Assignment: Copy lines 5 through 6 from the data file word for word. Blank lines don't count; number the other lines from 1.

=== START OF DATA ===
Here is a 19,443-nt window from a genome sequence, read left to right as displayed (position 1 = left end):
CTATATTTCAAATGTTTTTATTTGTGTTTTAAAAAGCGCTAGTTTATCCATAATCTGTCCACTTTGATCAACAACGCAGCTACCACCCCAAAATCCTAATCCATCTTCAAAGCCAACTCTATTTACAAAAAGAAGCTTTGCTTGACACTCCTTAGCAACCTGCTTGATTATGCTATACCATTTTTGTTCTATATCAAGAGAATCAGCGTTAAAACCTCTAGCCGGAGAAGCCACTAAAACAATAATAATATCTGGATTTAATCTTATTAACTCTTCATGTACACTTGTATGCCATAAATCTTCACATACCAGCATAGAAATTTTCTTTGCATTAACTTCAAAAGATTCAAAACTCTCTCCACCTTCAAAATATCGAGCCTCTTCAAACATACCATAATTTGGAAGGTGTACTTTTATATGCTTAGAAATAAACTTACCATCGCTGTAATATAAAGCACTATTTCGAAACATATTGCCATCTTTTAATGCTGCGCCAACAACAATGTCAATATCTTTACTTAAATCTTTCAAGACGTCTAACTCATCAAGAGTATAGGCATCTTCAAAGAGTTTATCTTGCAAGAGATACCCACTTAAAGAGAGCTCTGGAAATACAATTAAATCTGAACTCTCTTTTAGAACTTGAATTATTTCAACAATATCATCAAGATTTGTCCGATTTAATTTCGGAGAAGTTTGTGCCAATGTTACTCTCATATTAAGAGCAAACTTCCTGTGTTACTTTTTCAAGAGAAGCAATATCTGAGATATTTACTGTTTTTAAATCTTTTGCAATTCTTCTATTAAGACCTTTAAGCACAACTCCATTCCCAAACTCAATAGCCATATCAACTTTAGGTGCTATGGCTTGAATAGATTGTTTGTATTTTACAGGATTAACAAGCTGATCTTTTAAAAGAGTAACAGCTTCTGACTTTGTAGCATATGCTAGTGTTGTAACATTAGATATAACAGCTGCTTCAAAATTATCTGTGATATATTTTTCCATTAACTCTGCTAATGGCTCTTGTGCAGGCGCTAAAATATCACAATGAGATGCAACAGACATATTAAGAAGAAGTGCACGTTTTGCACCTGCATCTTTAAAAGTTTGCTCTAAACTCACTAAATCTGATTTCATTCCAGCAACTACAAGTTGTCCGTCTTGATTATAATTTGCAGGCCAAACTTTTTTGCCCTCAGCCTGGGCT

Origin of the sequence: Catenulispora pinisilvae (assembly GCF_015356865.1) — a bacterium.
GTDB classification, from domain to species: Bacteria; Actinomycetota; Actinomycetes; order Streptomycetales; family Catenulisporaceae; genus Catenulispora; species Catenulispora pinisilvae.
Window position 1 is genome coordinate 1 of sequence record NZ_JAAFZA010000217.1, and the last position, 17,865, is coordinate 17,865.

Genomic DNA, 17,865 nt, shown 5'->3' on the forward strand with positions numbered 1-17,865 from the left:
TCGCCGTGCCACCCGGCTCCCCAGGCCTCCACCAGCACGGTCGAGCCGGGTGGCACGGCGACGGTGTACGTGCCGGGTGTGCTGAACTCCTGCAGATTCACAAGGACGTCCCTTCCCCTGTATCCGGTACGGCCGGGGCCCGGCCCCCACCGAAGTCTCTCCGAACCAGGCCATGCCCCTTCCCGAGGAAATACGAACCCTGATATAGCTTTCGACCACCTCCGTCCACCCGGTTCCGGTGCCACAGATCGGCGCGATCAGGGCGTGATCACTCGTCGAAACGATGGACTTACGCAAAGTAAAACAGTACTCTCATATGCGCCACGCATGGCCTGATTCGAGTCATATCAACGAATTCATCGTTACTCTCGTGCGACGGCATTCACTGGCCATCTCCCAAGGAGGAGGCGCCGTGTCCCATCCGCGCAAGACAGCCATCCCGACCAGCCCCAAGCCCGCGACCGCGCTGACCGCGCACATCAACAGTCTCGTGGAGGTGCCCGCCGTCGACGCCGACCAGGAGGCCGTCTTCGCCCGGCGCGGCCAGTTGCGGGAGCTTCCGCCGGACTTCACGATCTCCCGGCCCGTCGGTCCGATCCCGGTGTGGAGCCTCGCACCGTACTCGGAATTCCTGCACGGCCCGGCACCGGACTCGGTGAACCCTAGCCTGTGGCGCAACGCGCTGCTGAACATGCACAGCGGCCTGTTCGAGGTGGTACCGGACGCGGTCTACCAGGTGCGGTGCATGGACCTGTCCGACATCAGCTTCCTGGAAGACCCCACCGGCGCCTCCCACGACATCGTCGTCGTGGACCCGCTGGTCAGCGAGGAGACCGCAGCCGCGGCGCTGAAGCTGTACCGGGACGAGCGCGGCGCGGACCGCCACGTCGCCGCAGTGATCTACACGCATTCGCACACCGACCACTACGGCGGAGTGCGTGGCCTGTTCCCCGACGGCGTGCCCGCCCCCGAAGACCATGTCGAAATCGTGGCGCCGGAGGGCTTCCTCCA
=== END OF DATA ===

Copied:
Window position 1 is genome coordinate 1 of sequence record NZ_JAAFZA010000217.1, and the last position, 17,865, is coordinate 17,865.

Genomic DNA, 17,865 nt, shown 5'->3' on the forward strand with positions numbered 1-17,865 from the left: